Tuesday, March 15, 2011

Caribbean Cruise - Parte Deux

Concerning a morning stroll along the beach.

When last we left the attackers were throwing in their last reserves in a desperate bid to link up with the already landed troops and overwhelm the shore fortification and take the town.  As the boats slide onto the sandy beaches the mortar had one of the few successes enjoyed all day.  A shot deviated from the intended target and landed squarely on the Spanish commander in chief, the Frenchman Compte de Boudoir.  The result was spectacular and decisive.
That's gotta hurt!
 While it threw the Spanish line into temporary confusion, even causing a cavalry unit to momentarily fail morale, the overall effect was mostly favorable.  The Counts energetic nephew Passepartout, took over and used his inspirational rating to good effect for the rest of the battle.

At this point the first of many attempts to storm the fortification occurred.  The survivors of the sunken longboat, with no cannon to man or firearms capable of shooting opted to charge the works.  Incredibly, with a 9 out of 10 chance of passing morale, the defenders fell into disorder.  In a "old timers" lapse, I forgot to roll for stragglers as a result and the gallant Highlanders were crushed.

As reinforcements streamed ashore for the British and scurried over for the Spanish the battle took on a more traditional look.  The outnumbered British light dragoons and Spanish militia cavalry eliminated each other as a fighting force in a huge melee.  The Rangers emerged from cover and began to fusillade with their counter-parts, the local Free Men battalion.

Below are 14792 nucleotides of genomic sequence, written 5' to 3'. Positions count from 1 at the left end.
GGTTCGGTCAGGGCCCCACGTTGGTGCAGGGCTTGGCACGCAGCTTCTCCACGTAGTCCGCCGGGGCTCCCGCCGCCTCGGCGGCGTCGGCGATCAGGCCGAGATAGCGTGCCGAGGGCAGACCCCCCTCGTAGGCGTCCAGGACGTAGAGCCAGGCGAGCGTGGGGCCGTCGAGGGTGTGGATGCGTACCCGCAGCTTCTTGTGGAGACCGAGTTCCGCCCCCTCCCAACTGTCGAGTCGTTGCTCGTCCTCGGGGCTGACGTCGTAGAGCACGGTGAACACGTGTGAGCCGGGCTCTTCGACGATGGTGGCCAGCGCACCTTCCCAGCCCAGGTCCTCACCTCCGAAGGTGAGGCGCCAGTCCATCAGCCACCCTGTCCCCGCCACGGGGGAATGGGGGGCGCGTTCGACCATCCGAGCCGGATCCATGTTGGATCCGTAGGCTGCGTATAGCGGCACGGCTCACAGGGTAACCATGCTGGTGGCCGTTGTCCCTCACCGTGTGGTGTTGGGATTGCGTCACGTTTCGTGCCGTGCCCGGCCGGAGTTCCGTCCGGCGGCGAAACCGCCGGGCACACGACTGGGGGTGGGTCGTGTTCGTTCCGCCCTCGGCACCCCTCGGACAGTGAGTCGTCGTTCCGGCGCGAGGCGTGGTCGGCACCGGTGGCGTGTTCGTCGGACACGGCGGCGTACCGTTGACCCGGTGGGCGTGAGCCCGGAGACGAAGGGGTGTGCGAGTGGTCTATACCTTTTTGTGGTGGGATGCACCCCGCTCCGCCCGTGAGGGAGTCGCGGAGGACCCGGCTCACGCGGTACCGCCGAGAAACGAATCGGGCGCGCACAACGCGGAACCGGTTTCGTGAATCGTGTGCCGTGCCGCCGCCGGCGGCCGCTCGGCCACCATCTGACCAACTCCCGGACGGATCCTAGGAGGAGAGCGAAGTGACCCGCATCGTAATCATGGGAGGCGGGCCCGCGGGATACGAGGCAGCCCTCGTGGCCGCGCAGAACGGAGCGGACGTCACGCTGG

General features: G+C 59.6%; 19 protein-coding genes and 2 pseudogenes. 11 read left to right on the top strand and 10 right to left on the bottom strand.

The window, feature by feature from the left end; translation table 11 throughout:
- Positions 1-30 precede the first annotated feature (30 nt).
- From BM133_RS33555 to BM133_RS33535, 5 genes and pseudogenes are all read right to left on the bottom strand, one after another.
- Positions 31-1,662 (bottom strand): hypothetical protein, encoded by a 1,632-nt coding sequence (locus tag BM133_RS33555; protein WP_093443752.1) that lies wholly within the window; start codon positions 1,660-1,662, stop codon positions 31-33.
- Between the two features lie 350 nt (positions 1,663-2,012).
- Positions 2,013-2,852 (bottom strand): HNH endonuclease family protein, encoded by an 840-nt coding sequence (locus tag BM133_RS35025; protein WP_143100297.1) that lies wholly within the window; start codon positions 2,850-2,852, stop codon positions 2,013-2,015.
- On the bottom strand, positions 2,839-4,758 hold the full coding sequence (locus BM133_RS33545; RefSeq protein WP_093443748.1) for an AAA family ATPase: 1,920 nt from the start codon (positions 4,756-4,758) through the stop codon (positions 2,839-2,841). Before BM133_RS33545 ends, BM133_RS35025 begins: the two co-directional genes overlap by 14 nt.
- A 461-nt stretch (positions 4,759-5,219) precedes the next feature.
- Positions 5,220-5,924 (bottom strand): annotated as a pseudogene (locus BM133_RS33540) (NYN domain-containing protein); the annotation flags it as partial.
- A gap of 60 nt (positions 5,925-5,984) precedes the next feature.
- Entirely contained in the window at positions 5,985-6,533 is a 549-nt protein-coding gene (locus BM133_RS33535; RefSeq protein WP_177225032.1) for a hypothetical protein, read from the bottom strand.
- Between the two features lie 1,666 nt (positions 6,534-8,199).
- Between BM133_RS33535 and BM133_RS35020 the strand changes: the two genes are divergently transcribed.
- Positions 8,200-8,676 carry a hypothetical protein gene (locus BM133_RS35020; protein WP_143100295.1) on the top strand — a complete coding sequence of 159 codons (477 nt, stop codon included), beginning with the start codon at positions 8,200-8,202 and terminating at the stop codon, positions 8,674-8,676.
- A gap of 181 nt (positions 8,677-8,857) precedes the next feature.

Reinforcements are in distant sight for the Spanish.
 Cornblower, feeling left out made a bid for the town which seemed to only be protected by the portly governor and his lackeys.
Troops in the distant right are routers who never returned.
The Royal Marines, having formed up on the beach made a powerful looking attack on the shore works (remember, it is not nearly as imposing as it looks) but no morale fluke happened this time.  The defending infantry lashed out with volley after volley and per the rules, got to strike first in melee.  The results were then predictable.

Even with arrival of another British ship and more figures headed for shore, the battle outside of town was reaching the crescendo.

Although Cornblower ran down the Governor and "captured" the undefended town, the final insult occurred on the field.  The Free Men battalion had routed off the Rangers and pursued them past the Highland rump battalion.  These then turned and fired into the backs of the Spanish and attempted to charge.  Lo, it was not to be the day for the Crown Forces.  Despite a morale of 9, they managed to roll a 10 and stall out while losing many men as stragglers.

With more Spanish infantry on the way and only the British grenadiers in any sort of order on shore,

the Crown Forces opted to negotiate with the captured Governor for a succession of hostilities and the evacuation of the island.  Stragglers and routers were rounded up, ships patched up (the brig for example had been pounded repeatedly by the pirates as they worked their way against the wind), and a convincing tale written for the benefit of Parliament. 

A day of truly bizarre dice rolls that made each side feel exultant in victory and despairing in defeat.  Several times it seemed one side or another might throw in the towel but it went to the end and virtual last dice throw to determine the victor.  Kudos to the players for accepting the luck of the dice with grace and good humor.

"Stand Your Ground" is a highly morale driven game which has a company and battalion scale for battles.  It works well for French and Indian War through American War of Independence games.  With very minor tweaking it should work for War of 1812 or Napoleonics as well.

1 comment: